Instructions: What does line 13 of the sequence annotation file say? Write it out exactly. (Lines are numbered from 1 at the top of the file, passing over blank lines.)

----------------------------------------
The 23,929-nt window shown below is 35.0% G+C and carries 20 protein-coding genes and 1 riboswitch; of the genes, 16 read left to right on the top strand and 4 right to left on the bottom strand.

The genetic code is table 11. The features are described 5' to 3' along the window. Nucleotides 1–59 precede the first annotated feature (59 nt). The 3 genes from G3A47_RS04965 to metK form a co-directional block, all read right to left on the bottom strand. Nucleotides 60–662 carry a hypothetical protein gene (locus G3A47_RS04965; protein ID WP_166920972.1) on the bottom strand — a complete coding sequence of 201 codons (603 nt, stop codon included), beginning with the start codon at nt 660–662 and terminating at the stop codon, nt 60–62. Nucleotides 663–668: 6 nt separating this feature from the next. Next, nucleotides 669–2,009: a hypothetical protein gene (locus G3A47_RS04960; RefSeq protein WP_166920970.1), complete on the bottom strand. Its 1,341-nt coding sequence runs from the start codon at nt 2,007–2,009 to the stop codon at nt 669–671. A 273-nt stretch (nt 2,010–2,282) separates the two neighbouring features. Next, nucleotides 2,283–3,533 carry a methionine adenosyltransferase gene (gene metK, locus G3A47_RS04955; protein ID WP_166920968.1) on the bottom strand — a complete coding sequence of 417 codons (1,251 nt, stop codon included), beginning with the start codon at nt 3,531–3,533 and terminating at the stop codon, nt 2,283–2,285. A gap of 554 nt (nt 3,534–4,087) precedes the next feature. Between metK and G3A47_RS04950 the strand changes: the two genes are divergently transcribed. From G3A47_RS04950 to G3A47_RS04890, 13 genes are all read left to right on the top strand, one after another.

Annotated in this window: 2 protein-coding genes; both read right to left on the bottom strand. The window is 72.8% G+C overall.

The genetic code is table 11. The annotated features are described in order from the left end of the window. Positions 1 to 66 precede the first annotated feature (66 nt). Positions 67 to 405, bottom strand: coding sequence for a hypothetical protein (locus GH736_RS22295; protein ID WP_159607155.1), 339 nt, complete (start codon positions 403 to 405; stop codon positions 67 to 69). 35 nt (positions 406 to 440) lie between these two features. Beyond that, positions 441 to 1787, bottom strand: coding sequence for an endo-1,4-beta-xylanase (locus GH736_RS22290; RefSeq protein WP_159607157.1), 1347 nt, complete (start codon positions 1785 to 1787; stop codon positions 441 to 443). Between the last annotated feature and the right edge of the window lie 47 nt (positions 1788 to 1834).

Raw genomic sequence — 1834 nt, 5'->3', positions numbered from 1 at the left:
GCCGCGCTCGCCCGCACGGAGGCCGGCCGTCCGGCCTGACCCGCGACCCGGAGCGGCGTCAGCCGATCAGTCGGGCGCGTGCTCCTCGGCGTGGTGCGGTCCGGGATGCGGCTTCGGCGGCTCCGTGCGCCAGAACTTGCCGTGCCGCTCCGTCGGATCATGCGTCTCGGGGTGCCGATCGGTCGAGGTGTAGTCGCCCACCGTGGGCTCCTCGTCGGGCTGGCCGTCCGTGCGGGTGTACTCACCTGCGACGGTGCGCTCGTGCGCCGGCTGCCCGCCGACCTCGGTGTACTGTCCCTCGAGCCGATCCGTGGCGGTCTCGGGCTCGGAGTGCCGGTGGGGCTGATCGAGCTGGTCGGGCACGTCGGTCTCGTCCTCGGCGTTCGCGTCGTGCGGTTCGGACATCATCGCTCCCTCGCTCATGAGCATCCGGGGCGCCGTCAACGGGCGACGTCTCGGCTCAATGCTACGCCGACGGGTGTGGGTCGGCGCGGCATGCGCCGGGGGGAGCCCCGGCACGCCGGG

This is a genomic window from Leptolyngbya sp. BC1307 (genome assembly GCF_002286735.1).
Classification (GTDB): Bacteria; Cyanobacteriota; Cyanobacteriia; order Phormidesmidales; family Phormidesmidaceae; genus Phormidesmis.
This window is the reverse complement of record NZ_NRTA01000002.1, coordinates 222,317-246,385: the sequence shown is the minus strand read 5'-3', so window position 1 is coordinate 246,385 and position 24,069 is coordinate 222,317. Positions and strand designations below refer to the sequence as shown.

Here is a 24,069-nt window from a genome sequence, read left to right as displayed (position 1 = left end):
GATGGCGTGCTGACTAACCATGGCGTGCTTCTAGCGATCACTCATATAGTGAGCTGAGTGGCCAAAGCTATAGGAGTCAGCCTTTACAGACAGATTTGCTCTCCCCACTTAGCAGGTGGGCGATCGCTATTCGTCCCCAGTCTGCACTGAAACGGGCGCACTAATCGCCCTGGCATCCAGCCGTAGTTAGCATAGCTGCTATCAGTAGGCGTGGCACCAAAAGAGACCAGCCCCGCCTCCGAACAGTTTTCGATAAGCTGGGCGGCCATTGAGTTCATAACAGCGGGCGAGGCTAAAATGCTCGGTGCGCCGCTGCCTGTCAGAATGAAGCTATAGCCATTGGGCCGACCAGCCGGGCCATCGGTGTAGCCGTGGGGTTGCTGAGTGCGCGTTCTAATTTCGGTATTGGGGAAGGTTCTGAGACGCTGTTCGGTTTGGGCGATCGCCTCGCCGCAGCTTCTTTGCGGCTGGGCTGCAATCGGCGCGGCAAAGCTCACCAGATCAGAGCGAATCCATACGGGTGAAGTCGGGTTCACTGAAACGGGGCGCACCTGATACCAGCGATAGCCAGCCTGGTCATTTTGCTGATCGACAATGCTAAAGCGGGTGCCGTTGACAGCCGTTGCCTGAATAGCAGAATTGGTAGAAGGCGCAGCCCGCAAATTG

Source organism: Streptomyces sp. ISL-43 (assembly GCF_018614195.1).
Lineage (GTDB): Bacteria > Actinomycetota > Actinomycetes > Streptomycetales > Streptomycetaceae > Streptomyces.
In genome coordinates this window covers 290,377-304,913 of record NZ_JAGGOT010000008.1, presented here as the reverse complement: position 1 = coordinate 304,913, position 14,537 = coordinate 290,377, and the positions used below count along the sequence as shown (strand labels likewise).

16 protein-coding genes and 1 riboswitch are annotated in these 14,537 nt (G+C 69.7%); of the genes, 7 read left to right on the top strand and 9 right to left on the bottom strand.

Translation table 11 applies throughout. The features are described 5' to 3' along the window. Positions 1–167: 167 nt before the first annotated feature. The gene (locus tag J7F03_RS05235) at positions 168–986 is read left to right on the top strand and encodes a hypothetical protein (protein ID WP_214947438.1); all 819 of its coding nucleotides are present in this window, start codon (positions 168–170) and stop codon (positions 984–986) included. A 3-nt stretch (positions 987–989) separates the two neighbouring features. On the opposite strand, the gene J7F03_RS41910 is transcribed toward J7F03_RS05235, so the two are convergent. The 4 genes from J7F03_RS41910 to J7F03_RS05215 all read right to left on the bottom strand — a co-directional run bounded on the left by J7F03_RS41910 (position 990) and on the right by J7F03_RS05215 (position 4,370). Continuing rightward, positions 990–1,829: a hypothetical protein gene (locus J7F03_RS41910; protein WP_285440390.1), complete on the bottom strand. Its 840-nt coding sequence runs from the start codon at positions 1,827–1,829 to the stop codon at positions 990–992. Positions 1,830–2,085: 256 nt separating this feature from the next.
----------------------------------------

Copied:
Lineage (GTDB): Bacteria > Actinomycetota > Actinomycetes > Streptomycetales > Streptomycetaceae > Streptomyces.